Radiocontrast dye-induced renal dysfunction can be mediated by an ischemic insult due to vasoconstriction and tubular injury. Recently, it has been reported that the contrast presents an osmotic load to the macula densa, activating the renin-angiotensin system and increasing ischemic damage (12). Amphotericin B creates pores through cell membranes, increased ion leak, and increasing expenditure of energy for sodium pumps. Both mechanisms, vasoconstriction and increased energy demand, can contribute in ischemic damage (13). Aminoglucosides cause cell damage due to the infiltrating proximal tubular membrane and proteolytic enzymes (14).

Acute renal failure presents a major complication in intensive care therapy, increasing the mortality likelihood up to 50%. Several risk factors have been recently identified during the patient stay in an intensive care unit. These factors include pre-renal, intra-renal, and post-renal causes. In the majority of cases, pre-renal origin is due to heart failure, hypovolemia, hypotension, sepsis, and bleeding (15). Intra-renal damage is the cause of failure in approximately 10% - 30% of patients suffering renal failure and presents in 90% as acute tubular necrosis. The remaining cases are classified as post-renal causes (calculus).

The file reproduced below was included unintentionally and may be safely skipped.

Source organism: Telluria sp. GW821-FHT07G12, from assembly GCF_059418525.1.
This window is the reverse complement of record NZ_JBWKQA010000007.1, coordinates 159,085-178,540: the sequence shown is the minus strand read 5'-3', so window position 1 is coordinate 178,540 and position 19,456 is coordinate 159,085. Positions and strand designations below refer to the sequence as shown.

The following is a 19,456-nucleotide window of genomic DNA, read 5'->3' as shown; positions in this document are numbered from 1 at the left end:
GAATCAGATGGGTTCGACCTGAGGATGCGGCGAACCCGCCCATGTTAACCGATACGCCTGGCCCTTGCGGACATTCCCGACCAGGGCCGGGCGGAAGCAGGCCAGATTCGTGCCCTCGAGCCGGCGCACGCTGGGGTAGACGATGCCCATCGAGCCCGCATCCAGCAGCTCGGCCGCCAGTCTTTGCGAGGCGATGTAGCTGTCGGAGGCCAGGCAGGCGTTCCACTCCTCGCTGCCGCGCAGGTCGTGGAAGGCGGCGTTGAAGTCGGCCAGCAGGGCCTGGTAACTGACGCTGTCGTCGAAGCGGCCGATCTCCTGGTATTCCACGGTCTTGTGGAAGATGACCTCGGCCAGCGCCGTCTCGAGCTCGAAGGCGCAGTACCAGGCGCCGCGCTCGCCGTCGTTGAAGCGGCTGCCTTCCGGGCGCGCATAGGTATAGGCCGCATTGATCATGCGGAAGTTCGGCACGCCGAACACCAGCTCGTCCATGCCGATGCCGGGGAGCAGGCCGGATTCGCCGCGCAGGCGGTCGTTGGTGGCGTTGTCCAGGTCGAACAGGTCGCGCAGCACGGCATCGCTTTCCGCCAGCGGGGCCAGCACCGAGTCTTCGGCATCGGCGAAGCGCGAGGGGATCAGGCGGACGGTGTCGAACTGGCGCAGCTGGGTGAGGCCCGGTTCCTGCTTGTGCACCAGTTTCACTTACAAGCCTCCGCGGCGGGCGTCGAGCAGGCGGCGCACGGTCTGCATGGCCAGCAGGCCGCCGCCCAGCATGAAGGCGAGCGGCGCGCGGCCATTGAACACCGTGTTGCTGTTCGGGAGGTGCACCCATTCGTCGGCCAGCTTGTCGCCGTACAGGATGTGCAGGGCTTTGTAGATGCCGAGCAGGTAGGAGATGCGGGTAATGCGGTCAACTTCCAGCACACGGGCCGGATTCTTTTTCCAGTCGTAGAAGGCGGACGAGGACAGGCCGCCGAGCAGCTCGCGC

Cardio-vascular surgery is often associated with postoperative renal failure. Several factors are identified that can contribute to renal damage. These factors include pre-existing renal disease, diabetes, decreased cardiac function, emergency surgery, aortic cross clamping, and cardio-pulmonary bypass (16). The common mechanisms are hypotension, severe bleeding, clots/embolism, prolonged ischemia, and the path physiological changes during cardiopulmonary bypass (non-pulsatile wave of blood circulation and inflammatory response).

Liver transplantation presents a challenge to the anesthesiologist and intensivists. Renal failure is a common complication after this kind of surgery (17). Hypotension, hypovolemia, severe coagulopathy, bleeding, and inflammatory response are the main possible mechanisms. Liver failure, ascites, jaundice, and hepatorenal syndrome can induce renal failure as well.

3.4. Renal Protection